Creating further thrills while romping about Valandis, Chained Echoes has a fairly robust Reward Board working in the background. It works as advertised, providing significant rewards for hitting specific milestones, like completing sidequests, killing a particular type of enemy, finding secrets, and even completing encounters in a specific way. Coupled with the Adventurer’s Guild that offers hunts for unique monsters and the hidden Class Emblems and ultimate weapons that further enhance party members when equipped, there is plenty of excitement when entering a newly discovered area of Valandis. It also means there is plenty for endgame exploration to pursue if left unfound on the first go.
Should tight gameplay, an intriguing world, and solid storytelling, all steeped in nostalgic references, not be enough to draw players in, Chained Echoes boasts beautifully executed polish in its style. From where it started on Kickstarter to the final release, the game’s pixelated world has been a developing work of art. The spritework and assets are stunning, with fluid animations bringing friend and foe alike alive.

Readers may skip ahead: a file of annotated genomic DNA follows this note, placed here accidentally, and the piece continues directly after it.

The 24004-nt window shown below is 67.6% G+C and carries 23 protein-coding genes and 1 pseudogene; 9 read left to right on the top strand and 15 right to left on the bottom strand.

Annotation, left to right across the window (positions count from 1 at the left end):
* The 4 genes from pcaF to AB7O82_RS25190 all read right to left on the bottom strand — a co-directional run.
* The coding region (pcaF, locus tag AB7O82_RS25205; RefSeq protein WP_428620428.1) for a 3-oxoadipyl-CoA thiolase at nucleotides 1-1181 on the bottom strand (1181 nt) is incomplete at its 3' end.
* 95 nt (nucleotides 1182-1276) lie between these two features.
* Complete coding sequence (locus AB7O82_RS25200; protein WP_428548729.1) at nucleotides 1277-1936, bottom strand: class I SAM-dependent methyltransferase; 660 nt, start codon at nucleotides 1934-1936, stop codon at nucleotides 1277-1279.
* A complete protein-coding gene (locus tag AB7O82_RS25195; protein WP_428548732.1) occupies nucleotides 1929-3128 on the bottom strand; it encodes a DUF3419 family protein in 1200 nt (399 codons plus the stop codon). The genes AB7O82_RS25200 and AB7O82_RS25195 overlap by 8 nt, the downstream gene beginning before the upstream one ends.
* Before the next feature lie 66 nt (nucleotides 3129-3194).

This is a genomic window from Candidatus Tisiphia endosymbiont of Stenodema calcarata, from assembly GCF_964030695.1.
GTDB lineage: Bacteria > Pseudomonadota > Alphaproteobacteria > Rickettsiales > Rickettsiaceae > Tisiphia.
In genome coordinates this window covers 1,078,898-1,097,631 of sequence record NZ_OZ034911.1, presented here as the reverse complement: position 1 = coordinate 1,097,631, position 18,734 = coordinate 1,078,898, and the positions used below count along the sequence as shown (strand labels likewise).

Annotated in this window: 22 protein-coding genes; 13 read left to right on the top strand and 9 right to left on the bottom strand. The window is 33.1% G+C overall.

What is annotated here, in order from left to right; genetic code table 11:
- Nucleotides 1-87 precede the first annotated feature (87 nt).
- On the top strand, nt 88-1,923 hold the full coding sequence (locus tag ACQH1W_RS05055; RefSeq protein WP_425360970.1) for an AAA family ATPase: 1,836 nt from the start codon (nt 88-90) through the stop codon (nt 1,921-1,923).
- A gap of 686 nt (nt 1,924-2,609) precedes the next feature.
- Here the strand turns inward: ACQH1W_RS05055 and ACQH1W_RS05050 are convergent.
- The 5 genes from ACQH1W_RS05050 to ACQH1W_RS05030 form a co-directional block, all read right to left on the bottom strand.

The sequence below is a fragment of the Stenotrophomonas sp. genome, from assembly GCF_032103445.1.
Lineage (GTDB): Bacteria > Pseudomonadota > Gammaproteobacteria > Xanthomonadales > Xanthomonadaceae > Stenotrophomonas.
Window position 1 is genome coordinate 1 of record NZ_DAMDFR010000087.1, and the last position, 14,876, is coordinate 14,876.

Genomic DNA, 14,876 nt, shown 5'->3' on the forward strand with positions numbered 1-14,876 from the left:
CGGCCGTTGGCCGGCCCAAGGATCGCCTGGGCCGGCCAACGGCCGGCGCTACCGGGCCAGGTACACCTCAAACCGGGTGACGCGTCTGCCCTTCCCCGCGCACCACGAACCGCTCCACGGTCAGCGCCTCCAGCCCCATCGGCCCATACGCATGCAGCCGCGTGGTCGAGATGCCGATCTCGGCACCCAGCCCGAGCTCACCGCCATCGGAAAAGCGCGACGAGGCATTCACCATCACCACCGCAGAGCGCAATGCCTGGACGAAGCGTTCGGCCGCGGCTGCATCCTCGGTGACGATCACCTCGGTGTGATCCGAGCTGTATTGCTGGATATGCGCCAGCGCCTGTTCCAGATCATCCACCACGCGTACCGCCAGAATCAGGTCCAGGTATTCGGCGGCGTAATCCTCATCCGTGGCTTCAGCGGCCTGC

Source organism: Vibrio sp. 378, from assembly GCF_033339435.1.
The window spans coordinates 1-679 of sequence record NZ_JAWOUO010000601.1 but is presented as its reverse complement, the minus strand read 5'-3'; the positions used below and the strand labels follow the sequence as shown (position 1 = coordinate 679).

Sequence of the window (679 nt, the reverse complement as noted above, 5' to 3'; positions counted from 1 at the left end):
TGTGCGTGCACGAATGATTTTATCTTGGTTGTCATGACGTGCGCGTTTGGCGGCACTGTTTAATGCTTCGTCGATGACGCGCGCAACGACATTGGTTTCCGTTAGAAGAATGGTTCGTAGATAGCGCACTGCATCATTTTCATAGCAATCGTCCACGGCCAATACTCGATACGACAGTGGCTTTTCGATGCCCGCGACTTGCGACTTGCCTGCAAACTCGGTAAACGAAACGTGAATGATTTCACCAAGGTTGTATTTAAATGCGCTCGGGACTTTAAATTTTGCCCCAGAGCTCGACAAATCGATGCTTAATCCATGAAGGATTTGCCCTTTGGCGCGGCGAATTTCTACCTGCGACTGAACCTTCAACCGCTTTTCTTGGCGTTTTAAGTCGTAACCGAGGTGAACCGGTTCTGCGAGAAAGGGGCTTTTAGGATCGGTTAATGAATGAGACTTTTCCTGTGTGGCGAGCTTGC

Each city and location has distinctive styles that make them unique and thrilling to run about, feeling alive with bustling NPCs and endemic life. While their layouts can be a bit clunky to navigate in places, they’re a feast for the eyes, so it’s a minimal chore to trek through them. This same level of graphical care extends to the game’s UI, making menus easy to navigate and understand (though it would be welcome to have access to the tutorials again.) Minor gripes aside, the game looks terrific, with some clear references and roots in familiar fantasy. But it also showcases some truly bizarre and outlandish design choices that remind players Chained Echoes has a fantastical world that is all its own.
Supporting the gorgeous visuals is a soundtrack by relative newcomer Eddie Marianukroh. Riding the fine line between capturing nostalgic references and presenting his own clear voice, Marianukroh’s work is an absolute delight to listen to while adventuring. There are nods to other standout works, like Xenoblade Chronicles, Final Fantasy VI, and more recently, Octopath Traveller, and some Chained Echoes tracks would not be out of place paired against such giants.
Considering the hubris of Chained Echoes, it should not work, but it does, and beautifully. Matthias Linda has created a broad world that is ripe for further exploration. The only worry now is that the bar is set too high, but it’s hard to imagine the team creating anything with less passion and polish. After playing through a creative, familiar, yet distinct game that engages players in nearly every way, one can only hope that there will be more from the brilliant team behind Chained Echoes.
Chained Echoes is available now for PC, macOS, Microsoft Xbox One, Nintendo Switch, Sony PlayStation 4, and macOS. Game Rant was provided a PC code for the review.